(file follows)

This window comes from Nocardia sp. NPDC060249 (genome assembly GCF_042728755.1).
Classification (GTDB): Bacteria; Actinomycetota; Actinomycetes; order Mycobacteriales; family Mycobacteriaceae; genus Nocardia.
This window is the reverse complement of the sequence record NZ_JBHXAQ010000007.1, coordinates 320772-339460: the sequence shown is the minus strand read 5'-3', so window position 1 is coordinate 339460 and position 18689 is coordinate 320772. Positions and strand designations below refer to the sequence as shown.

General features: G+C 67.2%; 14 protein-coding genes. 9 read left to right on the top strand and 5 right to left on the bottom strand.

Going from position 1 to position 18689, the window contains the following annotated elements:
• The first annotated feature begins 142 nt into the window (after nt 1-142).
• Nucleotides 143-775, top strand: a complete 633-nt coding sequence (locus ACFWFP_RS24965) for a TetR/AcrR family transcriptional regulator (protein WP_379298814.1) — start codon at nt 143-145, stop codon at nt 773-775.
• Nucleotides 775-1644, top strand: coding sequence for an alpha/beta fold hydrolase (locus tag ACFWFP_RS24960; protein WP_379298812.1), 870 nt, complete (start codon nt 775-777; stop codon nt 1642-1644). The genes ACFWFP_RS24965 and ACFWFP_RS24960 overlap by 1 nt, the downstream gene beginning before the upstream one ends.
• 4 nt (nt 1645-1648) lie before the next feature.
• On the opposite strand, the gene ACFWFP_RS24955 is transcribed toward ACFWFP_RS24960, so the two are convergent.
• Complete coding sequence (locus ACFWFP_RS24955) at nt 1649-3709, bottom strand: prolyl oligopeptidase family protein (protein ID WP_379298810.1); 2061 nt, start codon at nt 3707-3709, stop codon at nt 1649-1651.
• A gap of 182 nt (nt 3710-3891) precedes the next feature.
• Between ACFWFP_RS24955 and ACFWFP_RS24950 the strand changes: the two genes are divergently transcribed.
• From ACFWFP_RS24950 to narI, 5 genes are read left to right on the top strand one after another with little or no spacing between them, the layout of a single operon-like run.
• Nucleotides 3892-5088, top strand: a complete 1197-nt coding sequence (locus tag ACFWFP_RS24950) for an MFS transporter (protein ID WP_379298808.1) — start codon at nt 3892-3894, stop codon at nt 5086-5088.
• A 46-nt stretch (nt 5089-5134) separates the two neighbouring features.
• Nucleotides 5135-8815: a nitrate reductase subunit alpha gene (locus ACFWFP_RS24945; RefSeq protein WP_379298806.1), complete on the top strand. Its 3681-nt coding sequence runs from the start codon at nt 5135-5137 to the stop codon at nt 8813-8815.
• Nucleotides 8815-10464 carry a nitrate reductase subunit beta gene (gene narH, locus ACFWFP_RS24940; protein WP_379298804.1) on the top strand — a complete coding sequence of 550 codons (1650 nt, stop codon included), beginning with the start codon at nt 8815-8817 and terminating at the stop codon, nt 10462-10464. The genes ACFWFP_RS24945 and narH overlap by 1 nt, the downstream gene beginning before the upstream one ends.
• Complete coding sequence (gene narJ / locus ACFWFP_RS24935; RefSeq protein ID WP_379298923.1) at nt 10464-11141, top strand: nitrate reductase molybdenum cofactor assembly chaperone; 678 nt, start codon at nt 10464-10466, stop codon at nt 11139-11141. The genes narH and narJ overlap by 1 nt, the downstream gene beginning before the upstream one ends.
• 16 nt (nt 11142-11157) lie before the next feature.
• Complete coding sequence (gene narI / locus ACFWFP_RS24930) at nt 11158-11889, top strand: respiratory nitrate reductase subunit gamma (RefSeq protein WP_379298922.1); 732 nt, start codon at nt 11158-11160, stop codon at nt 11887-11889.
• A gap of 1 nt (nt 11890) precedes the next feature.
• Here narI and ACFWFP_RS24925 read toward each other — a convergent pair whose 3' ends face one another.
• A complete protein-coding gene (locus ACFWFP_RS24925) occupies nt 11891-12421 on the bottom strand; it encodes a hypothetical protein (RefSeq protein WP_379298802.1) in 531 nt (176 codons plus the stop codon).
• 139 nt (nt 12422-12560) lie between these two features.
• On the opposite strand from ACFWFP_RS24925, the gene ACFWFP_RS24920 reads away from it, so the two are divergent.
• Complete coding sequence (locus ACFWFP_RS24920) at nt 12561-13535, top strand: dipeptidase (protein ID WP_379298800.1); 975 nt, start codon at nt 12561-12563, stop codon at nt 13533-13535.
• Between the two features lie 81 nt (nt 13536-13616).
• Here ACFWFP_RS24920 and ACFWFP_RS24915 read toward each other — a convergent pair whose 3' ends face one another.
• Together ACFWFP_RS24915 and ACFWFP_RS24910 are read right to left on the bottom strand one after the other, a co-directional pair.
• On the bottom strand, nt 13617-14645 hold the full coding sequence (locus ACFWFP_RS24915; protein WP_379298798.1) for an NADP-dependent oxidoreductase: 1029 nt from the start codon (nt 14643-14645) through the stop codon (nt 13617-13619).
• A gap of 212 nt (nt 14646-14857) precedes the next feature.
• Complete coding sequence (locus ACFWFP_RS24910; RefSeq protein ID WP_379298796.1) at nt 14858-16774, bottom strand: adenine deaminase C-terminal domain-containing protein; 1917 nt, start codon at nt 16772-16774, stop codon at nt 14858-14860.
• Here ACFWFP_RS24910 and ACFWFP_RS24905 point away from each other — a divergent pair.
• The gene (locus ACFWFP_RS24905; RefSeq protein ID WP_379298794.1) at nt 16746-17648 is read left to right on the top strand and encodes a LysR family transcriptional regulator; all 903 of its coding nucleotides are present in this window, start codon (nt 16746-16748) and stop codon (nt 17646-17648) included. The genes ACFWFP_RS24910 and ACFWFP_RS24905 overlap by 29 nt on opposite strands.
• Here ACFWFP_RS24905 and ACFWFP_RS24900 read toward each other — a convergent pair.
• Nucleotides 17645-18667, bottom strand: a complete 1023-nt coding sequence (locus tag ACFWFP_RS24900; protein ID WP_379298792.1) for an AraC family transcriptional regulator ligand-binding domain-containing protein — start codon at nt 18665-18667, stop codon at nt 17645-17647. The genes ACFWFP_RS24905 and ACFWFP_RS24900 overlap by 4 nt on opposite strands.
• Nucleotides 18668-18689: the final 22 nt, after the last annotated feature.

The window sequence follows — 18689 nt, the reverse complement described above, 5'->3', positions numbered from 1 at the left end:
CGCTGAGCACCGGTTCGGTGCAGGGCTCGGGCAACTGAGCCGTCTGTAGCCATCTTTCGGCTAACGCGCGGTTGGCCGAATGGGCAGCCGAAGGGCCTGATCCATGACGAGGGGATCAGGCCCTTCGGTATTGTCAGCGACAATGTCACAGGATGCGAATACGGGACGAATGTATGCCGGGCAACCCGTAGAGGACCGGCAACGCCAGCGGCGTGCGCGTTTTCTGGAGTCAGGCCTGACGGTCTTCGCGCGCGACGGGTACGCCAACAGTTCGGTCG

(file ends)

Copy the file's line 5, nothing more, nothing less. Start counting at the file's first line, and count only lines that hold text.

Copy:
Going from position 1 to position 18689, the window contains the following annotated elements: